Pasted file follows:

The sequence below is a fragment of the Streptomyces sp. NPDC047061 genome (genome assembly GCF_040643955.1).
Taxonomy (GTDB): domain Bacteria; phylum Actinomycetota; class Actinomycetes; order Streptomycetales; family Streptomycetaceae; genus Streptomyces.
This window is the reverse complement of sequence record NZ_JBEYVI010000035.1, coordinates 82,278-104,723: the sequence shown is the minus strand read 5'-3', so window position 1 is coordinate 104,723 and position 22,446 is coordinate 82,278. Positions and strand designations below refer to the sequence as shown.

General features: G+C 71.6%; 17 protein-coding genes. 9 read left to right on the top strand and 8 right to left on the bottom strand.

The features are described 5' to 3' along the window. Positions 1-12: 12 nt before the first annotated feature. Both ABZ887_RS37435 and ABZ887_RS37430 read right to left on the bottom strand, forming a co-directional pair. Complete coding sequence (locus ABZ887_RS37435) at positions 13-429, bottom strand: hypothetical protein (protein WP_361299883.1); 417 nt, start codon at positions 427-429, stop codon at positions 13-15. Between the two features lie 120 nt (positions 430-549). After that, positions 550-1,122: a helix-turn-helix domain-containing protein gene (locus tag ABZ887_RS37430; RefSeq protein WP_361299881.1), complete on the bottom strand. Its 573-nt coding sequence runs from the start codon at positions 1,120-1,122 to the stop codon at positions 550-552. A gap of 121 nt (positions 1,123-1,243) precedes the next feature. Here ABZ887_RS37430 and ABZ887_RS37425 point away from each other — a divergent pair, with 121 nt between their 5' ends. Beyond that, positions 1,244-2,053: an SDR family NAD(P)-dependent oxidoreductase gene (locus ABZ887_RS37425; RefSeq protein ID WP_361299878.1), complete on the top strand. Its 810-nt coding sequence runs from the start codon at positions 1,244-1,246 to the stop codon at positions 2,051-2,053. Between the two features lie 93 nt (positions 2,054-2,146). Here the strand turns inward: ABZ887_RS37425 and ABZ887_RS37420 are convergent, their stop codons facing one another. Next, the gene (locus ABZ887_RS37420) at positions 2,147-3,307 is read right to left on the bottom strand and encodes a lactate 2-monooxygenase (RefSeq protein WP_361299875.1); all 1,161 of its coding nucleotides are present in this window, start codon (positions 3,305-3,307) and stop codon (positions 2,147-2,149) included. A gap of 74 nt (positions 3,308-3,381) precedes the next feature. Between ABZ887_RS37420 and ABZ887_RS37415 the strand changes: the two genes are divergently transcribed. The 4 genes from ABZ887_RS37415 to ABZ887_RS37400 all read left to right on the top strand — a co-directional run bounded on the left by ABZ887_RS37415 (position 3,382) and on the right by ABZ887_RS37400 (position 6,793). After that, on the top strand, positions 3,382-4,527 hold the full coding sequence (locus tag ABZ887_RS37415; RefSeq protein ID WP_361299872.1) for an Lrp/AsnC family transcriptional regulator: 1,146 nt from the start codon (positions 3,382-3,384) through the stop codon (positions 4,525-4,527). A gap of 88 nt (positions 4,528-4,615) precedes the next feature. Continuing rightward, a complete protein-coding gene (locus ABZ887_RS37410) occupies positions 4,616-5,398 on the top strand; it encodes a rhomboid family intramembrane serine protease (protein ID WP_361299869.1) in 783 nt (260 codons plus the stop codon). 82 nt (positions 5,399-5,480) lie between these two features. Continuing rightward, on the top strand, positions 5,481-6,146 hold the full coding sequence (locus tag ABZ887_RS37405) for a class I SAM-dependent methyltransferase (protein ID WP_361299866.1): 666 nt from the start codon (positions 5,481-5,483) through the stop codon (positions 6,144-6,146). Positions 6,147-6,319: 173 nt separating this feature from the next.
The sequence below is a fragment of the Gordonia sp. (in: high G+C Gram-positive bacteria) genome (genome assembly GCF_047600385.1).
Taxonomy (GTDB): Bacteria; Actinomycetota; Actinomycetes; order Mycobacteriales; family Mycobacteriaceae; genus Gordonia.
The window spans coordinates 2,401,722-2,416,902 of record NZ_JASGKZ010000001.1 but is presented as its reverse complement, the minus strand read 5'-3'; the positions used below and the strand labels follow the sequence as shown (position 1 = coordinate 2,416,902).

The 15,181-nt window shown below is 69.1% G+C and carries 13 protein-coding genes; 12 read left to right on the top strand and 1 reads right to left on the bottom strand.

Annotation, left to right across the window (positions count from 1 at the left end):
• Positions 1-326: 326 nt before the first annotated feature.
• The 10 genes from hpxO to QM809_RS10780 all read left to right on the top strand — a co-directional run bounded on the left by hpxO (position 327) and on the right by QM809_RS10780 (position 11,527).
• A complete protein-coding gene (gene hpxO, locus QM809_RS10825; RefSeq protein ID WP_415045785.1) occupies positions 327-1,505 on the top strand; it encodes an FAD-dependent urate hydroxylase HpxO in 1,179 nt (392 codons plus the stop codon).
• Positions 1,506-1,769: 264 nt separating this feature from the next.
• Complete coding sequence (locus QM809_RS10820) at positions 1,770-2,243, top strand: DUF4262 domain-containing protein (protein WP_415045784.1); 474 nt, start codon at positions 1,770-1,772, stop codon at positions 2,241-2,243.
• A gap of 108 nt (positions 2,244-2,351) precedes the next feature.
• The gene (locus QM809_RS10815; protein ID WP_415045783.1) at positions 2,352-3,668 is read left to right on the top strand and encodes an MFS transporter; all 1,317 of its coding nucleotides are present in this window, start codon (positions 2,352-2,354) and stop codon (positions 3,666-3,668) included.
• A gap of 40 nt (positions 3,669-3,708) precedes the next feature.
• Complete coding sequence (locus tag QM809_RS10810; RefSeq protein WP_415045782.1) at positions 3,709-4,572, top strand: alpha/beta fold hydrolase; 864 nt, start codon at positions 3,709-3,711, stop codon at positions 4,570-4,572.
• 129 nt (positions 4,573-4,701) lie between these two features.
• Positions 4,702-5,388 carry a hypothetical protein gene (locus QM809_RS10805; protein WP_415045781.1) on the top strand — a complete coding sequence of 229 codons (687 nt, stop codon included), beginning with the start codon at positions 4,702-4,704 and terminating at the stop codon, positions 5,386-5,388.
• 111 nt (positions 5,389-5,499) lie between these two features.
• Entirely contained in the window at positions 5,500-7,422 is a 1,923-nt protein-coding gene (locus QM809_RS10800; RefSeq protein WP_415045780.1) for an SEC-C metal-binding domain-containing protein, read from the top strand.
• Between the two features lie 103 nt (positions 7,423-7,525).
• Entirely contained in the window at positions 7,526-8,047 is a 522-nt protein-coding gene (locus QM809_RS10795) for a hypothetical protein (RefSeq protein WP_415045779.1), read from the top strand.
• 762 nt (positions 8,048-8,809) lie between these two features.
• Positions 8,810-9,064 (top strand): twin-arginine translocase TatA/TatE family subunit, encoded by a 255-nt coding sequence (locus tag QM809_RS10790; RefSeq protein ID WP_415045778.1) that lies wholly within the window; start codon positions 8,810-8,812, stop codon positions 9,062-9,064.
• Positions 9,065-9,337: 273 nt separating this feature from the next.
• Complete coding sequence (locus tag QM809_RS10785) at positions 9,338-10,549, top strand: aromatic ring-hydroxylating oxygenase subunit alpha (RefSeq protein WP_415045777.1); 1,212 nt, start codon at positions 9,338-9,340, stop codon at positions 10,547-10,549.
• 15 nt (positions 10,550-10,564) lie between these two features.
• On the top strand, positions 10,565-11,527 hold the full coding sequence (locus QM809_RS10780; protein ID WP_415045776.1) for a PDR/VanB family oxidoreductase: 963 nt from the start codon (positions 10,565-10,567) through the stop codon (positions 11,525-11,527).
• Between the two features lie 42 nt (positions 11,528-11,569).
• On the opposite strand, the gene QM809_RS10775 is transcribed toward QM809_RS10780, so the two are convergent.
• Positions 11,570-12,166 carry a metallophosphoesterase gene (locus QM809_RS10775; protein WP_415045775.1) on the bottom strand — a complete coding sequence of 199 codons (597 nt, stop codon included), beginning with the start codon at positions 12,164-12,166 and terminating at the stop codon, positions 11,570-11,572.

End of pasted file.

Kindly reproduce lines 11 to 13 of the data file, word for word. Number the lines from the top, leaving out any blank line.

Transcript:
• Positions 1-326: 326 nt before the first annotated feature.
• The 10 genes from hpxO to QM809_RS10780 all read left to right on the top strand — a co-directional run bounded on the left by hpxO (position 327) and on the right by QM809_RS10780 (position 11,527).
• A complete protein-coding gene (gene hpxO, locus QM809_RS10825; RefSeq protein ID WP_415045785.1) occupies positions 327-1,505 on the top strand; it encodes an FAD-dependent urate hydroxylase HpxO in 1,179 nt (392 codons plus the stop codon).